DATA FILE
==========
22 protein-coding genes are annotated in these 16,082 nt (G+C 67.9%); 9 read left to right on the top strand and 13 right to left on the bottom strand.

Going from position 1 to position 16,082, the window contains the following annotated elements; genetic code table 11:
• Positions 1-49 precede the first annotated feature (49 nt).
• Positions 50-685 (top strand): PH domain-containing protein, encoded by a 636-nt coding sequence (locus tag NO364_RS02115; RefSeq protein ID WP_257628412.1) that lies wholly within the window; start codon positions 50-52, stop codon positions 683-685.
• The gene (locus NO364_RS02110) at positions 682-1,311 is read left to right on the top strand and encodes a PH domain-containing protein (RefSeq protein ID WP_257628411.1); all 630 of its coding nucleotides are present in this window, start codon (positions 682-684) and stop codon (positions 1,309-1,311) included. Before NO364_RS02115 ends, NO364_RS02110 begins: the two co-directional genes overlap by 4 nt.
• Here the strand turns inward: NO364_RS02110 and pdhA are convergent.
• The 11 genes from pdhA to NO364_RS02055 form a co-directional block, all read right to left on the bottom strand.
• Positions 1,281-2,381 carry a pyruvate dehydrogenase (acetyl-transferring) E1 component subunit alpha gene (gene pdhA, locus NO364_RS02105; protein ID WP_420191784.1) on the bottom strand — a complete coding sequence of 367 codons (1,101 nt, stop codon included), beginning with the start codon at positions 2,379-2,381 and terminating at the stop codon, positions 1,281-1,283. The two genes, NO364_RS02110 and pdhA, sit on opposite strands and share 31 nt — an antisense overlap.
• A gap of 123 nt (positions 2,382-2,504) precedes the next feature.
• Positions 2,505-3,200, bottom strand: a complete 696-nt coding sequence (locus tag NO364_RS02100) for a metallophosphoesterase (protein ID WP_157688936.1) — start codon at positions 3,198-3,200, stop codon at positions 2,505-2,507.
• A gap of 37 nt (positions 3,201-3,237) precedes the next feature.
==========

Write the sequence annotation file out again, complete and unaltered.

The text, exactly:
22 protein-coding genes are annotated in these 16,082 nt (G+C 67.9%); 9 read left to right on the top strand and 13 right to left on the bottom strand.

Going from position 1 to position 16,082, the window contains the following annotated elements; genetic code table 11:
• Positions 1-49 precede the first annotated feature (49 nt).
• Positions 50-685 (top strand): PH domain-containing protein, encoded by a 636-nt coding sequence (locus tag NO364_RS02115; RefSeq protein ID WP_257628412.1) that lies wholly within the window; start codon positions 50-52, stop codon positions 683-685.
• The gene (locus NO364_RS02110) at positions 682-1,311 is read left to right on the top strand and encodes a PH domain-containing protein (RefSeq protein ID WP_257628411.1); all 630 of its coding nucleotides are present in this window, start codon (positions 682-684) and stop codon (positions 1,309-1,311) included. Before NO364_RS02115 ends, NO364_RS02110 begins: the two co-directional genes overlap by 4 nt.
• Here the strand turns inward: NO364_RS02110 and pdhA are convergent.
• The 11 genes from pdhA to NO364_RS02055 form a co-directional block, all read right to left on the bottom strand.
• Positions 1,281-2,381 carry a pyruvate dehydrogenase (acetyl-transferring) E1 component subunit alpha gene (gene pdhA, locus NO364_RS02105; protein ID WP_420191784.1) on the bottom strand — a complete coding sequence of 367 codons (1,101 nt, stop codon included), beginning with the start codon at positions 2,379-2,381 and terminating at the stop codon, positions 1,281-1,283. The two genes, NO364_RS02110 and pdhA, sit on opposite strands and share 31 nt — an antisense overlap.
• A gap of 123 nt (positions 2,382-2,504) precedes the next feature.
• Positions 2,505-3,200, bottom strand: a complete 696-nt coding sequence (locus tag NO364_RS02100) for a metallophosphoesterase (protein ID WP_157688936.1) — start codon at positions 3,198-3,200, stop codon at positions 2,505-2,507.
• A gap of 37 nt (positions 3,201-3,237) precedes the next feature.